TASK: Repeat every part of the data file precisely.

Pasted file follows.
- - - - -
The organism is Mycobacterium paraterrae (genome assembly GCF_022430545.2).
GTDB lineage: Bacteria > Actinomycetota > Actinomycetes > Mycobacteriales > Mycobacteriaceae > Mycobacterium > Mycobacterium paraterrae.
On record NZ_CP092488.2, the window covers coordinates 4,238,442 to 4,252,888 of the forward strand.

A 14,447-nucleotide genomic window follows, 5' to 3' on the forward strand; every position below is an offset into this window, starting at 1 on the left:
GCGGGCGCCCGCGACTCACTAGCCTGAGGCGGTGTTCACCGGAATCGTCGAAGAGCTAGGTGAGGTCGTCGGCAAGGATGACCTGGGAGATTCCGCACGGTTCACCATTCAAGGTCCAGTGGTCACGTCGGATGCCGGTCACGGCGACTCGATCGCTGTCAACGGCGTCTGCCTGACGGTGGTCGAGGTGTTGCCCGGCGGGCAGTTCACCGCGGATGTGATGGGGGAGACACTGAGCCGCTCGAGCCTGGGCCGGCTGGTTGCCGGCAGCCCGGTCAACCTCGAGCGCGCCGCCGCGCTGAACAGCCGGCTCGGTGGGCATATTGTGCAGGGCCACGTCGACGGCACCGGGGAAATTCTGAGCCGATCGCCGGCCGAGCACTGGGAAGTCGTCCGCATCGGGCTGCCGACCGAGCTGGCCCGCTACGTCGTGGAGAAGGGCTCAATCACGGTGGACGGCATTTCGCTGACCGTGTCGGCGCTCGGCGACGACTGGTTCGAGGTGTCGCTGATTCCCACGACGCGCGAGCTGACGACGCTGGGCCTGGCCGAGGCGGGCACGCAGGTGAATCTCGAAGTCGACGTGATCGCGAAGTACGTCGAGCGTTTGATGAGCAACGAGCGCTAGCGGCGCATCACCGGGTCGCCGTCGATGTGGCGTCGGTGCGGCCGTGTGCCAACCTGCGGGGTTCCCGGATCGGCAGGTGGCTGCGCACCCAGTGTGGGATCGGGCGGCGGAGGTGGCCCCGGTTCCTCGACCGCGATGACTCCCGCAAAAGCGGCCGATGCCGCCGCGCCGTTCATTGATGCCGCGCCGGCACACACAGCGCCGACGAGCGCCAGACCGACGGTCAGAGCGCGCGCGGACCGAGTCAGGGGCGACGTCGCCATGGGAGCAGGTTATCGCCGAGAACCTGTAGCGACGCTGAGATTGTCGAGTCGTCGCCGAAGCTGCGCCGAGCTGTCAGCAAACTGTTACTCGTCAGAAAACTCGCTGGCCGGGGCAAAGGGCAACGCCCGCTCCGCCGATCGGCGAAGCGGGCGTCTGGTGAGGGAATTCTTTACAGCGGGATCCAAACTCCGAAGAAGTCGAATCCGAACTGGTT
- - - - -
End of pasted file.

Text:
The organism is Mycobacterium paraterrae (genome assembly GCF_022430545.2).
GTDB lineage: Bacteria > Actinomycetota > Actinomycetes > Mycobacteriales > Mycobacteriaceae > Mycobacterium > Mycobacterium paraterrae.
On record NZ_CP092488.2, the window covers coordinates 4,238,442 to 4,252,888 of the forward strand.

A 14,447-nucleotide genomic window follows, 5' to 3' on the forward strand; every position below is an offset into this window, starting at 1 on the left:
GCGGGCGCCCGCGACTCACTAGCCTGAGGCGGTGTTCACCGGAATCGTCGAAGAGCTAGGTGAGGTCGTCGGCAAGGATGACCTGGGAGATTCCGCACGGTTCACCATTCAAGGTCCAGTGGTCACGTCGGATGCCGGTCACGGCGACTCGATCGCTGTCAACGGCGTCTGCCTGACGGTGGTCGAGGTGTTGCCCGGCGGGCAGTTCACCGCGGATGTGATGGGGGAGACACTGAGCCGCTCGAGCCTGGGCCGGCTGGTTGCCGGCAGCCCGGTCAACCTCGAGCGCGCCGCCGCGCTGAACAGCCGGCTCGGTGGGCATATTGTGCAGGGCCACGTCGACGGCACCGGGGAAATTCTGAGCCGATCGCCGGCCGAGCACTGGGAAGTCGTCCGCATCGGGCTGCCGACCGAGCTGGCCCGCTACGTCGTGGAGAAGGGCTCAATCACGGTGGACGGCATTTCGCTGACCGTGTCGGCGCTCGGCGACGACTGGTTCGAGGTGTCGCTGATTCCCACGACGCGCGAGCTGACGACGCTGGGCCTGGCCGAGGCGGGCACGCAGGTGAATCTCGAAGTCGACGTGATCGCGAAGTACGTCGAGCGTTTGATGAGCAACGAGCGCTAGCGGCGCATCACCGGGTCGCCGTCGATGTGGCGTCGGTGCGGCCGTGTGCCAACCTGCGGGGTTCCCGGATCGGCAGGTGGCTGCGCACCCAGTGTGGGATCGGGCGGCGGAGGTGGCCCCGGTTCCTCGACCGCGATGACTCCCGCAAAAGCGGCCGATGCCGCCGCGCCGTTCATTGATGCCGCGCCGGCACACACAGCGCCGACGAGCGCCAGACCGACGGTCAGAGCGCGCGCGGACCGAGTCAGGGGCGACGTCGCCATGGGAGCAGGTTATCGCCGAGAACCTGTAGCGACGCTGAGATTGTCGAGTCGTCGCCGAAGCTGCGCCGAGCTGTCAGCAAACTGTTACTCGTCAGAAAACTCGCTGGCCGGGGCAAAGGGCAACGCCCGCTCCGCCGATCGGCGAAGCGGGCGTCTGGTGAGGGAATTCTTTACAGCGGGATCCAAACTCCGAAGAAGTCGAATCCGAACTGGTT